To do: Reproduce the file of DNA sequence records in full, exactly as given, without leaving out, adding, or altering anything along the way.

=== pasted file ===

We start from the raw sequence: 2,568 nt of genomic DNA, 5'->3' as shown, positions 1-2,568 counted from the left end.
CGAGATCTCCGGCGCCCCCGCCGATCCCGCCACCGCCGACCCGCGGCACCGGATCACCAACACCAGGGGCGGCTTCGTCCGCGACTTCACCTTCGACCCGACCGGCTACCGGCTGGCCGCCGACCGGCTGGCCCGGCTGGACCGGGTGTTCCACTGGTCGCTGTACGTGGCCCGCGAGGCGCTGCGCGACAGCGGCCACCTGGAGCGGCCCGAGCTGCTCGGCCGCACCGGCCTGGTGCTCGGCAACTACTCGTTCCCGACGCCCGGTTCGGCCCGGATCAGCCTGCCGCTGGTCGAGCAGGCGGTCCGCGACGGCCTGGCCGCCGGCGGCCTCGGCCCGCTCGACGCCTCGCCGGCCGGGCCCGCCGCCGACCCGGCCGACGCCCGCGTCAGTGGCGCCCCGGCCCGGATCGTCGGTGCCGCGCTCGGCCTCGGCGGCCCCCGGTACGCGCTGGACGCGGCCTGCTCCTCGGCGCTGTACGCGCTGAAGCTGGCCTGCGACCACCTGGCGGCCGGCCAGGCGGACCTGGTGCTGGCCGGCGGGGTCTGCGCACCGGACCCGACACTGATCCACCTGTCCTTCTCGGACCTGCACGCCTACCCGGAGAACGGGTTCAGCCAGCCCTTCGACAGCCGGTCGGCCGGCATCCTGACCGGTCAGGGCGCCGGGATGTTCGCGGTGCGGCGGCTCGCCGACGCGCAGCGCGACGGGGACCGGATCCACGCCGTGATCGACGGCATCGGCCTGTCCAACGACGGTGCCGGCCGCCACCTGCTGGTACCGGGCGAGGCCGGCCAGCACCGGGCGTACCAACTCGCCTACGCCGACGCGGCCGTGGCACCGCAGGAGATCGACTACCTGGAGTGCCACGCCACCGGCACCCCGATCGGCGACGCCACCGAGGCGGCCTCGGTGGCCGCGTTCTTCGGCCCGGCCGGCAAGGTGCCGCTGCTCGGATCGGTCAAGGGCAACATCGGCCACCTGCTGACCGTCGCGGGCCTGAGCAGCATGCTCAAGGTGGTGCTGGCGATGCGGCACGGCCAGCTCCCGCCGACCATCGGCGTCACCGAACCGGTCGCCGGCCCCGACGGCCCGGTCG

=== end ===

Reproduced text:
We start from the raw sequence: 2,568 nt of genomic DNA, 5'->3' as shown, positions 1-2,568 counted from the left end.
CGAGATCTCCGGCGCCCCCGCCGATCCCGCCACCGCCGACCCGCGGCACCGGATCACCAACACCAGGGGCGGCTTCGTCCGCGACTTCACCTTCGACCCGACCGGCTACCGGCTGGCCGCCGACCGGCTGGCCCGGCTGGACCGGGTGTTCCACTGGTCGCTGTACGTGGCCCGCGAGGCGCTGCGCGACAGCGGCCACCTGGAGCGGCCCGAGCTGCTCGGCCGCACCGGCCTGGTGCTCGGCAACTACTCGTTCCCGACGCCCGGTTCGGCCCGGATCAGCCTGCCGCTGGTCGAGCAGGCGGTCCGCGACGGCCTGGCCGCCGGCGGCCTCGGCCCGCTCGACGCCTCGCCGGCCGGGCCCGCCGCCGACCCGGCCGACGCCCGCGTCAGTGGCGCCCCGGCCCGGATCGTCGGTGCCGCGCTCGGCCTCGGCGGCCCCCGGTACGCGCTGGACGCGGCCTGCTCCTCGGCGCTGTACGCGCTGAAGCTGGCCTGCGACCACCTGGCGGCCGGCCAGGCGGACCTGGTGCTGGCCGGCGGGGTCTGCGCACCGGACCCGACACTGATCCACCTGTCCTTCTCGGACCTGCACGCCTACCCGGAGAACGGGTTCAGCCAGCCCTTCGACAGCCGGTCGGCCGGCATCCTGACCGGTCAGGGCGCCGGGATGTTCGCGGTGCGGCGGCTCGCCGACGCGCAGCGCGACGGGGACCGGATCCACGCCGTGATCGACGGCATCGGCCTGTCCAACGACGGTGCCGGCCGCCACCTGCTGGTACCGGGCGAGGCCGGCCAGCACCGGGCGTACCAACTCGCCTACGCCGACGCGGCCGTGGCACCGCAGGAGATCGACTACCTGGAGTGCCACGCCACCGGCACCCCGATCGGCGACGCCACCGAGGCGGCCTCGGTGGCCGCGTTCTTCGGCCCGGCCGGCAAGGTGCCGCTGCTCGGATCGGTCAAGGGCAACATCGGCCACCTGCTGACCGTCGCGGGCCTGAGCAGCATGCTCAAGGTGGTGCTGGCGATGCGGCACGGCCAGCTCCCGCCGACCATCGGCGTCACCGAACCGGTCGCCGGCCCCGACGGCCCGGTCG